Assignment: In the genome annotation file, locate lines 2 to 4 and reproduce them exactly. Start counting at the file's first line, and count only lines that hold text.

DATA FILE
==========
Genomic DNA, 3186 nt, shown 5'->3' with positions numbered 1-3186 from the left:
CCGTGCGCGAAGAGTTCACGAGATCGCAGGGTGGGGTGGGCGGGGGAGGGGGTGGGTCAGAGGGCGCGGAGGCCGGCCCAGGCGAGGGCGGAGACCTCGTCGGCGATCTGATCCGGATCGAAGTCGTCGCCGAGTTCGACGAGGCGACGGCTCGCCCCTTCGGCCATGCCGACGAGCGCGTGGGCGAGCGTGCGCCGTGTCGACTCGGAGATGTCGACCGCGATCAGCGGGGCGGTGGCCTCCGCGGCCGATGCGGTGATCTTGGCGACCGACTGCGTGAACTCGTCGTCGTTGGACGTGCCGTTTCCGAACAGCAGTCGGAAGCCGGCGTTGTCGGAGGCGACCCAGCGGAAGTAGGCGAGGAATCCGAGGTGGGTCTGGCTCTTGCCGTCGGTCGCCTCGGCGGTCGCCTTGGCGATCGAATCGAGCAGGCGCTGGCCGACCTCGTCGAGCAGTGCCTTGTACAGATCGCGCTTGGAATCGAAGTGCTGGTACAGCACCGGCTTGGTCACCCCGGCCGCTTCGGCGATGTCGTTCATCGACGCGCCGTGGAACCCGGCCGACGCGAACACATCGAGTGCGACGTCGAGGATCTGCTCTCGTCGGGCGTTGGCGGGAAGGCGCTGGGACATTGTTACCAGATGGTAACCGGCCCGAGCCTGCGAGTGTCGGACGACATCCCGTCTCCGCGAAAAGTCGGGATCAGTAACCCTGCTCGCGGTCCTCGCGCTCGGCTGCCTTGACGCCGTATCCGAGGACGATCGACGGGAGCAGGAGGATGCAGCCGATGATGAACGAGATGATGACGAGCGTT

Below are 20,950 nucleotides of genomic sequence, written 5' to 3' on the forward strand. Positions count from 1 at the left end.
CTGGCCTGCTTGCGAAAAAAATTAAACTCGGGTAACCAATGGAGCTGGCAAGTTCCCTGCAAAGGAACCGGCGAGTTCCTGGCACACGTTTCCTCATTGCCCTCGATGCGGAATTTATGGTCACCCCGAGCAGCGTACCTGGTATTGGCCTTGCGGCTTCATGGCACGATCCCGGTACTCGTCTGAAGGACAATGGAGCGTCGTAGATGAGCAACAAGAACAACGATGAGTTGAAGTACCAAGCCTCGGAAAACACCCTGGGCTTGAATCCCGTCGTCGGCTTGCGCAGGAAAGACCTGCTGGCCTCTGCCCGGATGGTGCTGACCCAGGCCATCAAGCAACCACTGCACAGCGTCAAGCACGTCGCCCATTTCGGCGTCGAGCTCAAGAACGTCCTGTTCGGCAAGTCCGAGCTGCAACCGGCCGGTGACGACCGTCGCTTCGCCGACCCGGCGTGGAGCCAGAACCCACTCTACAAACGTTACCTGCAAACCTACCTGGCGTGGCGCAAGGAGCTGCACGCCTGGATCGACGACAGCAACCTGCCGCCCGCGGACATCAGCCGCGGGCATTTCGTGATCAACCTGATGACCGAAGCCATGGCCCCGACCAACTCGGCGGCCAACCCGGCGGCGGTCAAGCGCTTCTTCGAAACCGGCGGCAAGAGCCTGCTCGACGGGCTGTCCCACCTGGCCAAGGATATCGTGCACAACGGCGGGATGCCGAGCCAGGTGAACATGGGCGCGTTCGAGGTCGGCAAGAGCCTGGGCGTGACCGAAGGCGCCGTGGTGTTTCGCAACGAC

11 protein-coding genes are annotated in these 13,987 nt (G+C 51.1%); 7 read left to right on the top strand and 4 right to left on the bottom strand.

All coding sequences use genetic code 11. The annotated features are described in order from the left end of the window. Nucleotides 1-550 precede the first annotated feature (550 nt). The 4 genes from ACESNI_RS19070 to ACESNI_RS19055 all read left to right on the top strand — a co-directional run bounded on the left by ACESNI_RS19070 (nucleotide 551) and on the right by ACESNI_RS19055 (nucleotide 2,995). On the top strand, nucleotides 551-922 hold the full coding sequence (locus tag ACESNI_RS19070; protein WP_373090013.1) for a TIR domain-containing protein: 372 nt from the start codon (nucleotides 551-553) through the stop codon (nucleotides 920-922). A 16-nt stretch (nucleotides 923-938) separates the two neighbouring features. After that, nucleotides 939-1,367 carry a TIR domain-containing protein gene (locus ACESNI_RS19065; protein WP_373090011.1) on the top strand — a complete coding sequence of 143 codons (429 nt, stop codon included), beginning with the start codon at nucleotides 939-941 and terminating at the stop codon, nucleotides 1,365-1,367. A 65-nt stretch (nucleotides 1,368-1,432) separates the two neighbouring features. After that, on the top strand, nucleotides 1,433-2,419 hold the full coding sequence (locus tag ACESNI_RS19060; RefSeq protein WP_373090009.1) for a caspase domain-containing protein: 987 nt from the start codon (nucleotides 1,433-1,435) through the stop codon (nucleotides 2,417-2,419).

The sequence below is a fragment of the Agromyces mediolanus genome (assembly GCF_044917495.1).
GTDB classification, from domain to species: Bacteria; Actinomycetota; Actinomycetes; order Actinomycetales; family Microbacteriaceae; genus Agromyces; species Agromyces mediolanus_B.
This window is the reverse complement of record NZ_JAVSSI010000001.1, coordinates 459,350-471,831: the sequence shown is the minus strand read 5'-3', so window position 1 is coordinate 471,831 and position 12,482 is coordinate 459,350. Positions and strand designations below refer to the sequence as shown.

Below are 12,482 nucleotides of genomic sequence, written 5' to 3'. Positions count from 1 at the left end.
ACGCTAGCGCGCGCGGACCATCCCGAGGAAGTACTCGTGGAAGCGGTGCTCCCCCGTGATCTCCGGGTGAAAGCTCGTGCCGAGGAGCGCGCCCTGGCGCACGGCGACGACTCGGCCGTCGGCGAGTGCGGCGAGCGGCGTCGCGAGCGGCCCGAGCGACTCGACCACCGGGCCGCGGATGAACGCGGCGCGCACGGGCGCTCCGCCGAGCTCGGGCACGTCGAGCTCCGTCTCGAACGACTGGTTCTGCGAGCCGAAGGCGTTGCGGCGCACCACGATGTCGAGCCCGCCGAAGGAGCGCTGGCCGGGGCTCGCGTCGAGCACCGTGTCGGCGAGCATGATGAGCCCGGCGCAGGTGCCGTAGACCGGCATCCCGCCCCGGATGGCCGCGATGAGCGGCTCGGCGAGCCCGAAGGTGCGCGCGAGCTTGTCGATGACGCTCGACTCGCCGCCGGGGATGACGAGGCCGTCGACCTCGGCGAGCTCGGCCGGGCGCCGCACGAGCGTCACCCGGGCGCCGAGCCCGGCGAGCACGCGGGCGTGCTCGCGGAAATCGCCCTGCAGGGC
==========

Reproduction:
CCGTGCGCGAAGAGTTCACGAGATCGCAGGGTGGGGTGGGCGGGGGAGGGGGTGGGTCAGAGGGCGCGGAGGCCGGCCCAGGCGAGGGCGGAGACCTCGTCGGCGATCTGATCCGGATCGAAGTCGTCGCCGAGTTCGACGAGGCGACGGCTCGCCCCTTCGGCCATGCCGACGAGCGCGTGGGCGAGCGTGCGCCGTGTCGACTCGGAGATGTCGACCGCGATCAGCGGGGCGGTGGCCTCCGCGGCCGATGCGGTGATCTTGGCGACCGACTGCGTGAACTCGTCGTCGTTGGACGTGCCGTTTCCGAACAGCAGTCGGAAGCCGGCGTTGTCGGAGGCGACCCAGCGGAAGTAGGCGAGGAATCCGAGGTGGGTCTGGCTCTTGCCGTCGGTCGCCTCGGCGGTCGCCTTGGCGATCGAATCGAGCAGGCGCTGGCCGACCTCGTCGAGCAGTGCCTTGTACAGATCGCGCTTGGAATCGAAGTGCTGGTACAGCACCGGCTTGGTCACCCCGGCCGCTTCGGCGATGTCGTTCATCGACGCGCCGTGGAACCCGGCCGACGCGAACACATCGAGTGCGACGTCGAGGATCTGCTCTCGTCGGGCGTTGGCGGGAAGGCGCTGGGACATTGTTACCAGATGGTAACCGGCCCGAGCCTGCGAGTGTCGGACGACATCCCGTCTCCGCGAAAAGTCGGGATCAGTAACCCTGCTCGCGGTCCTCGCGCTCGGCTGCCTTGACGCCGTATCCGAGGACGATCGACGGGAGCAGGAGGATGCAGCCGATGATGAACGAGATGATGACGAGCGTT

Below are 20,950 nucleotides of genomic sequence, written 5' to 3' on the forward strand. Positions count from 1 at the left end.
CTGGCCTGCTTGCGAAAAAAATTAAACTCGGGTAACCAATGGAGCTGGCAAGTTCCCTGCAAAGGAACCGGCGAGTTCCTGGCACACGTTTCCTCATTGCCCTCGATGCGGAATTTATGGTCACCCCGAGCAGCGTACCTGGTATTGGCCTTGCGGCTTCATGGCACGATCCCGGTACTCGTCTGAAGGACAATGGAGCGTCGTAGATGAGCAACAAGAACAACGATGAGTTGAAGTACCAAGCCTCGGAAAACACCCTGGGCTTGAATCCCGTCGTCGGCTTGCGCAGGAAAGACCTGCTGGCCTCTGCCCGGATGGTGCTGACCCAGGCCATCAAGCAACCACTGCACAGCGTCAAGCACGTCGCCCATTTCGGCGTCGAGCTCAAGAACGTCCTGTTCGGCAAGTCCGAGCTGCAACCGGCCGGTGACGACCGTCGCTTCGCCGACCCGGCGTGGAGCCAGAACCCACTCTACAAACGTTACCTGCAAACCTACCTGGCGTGGCGCAAGGAGCTGCACGCCTGGATCGACGACAGCAACCTGCCGCCCGCGGACATCAGCCGCGGGCATTTCGTGATCAACCTGATGACCGAAGCCATGGCCCCGACCAACTCGGCGGCCAACCCGGCGGCGGTCAAGCGCTTCTTCGAAACCGGCGGCAAGAGCCTGCTCGACGGGCTGTCCCACCTGGCCAAGGATATCGTGCACAACGGCGGGATGCCGAGCCAGGTGAACATGGGCGCGTTCGAGGTCGGCAAGAGCCTGGGCGTGACCGAAGGCGCCGTGGTGTTTCGCAACGAC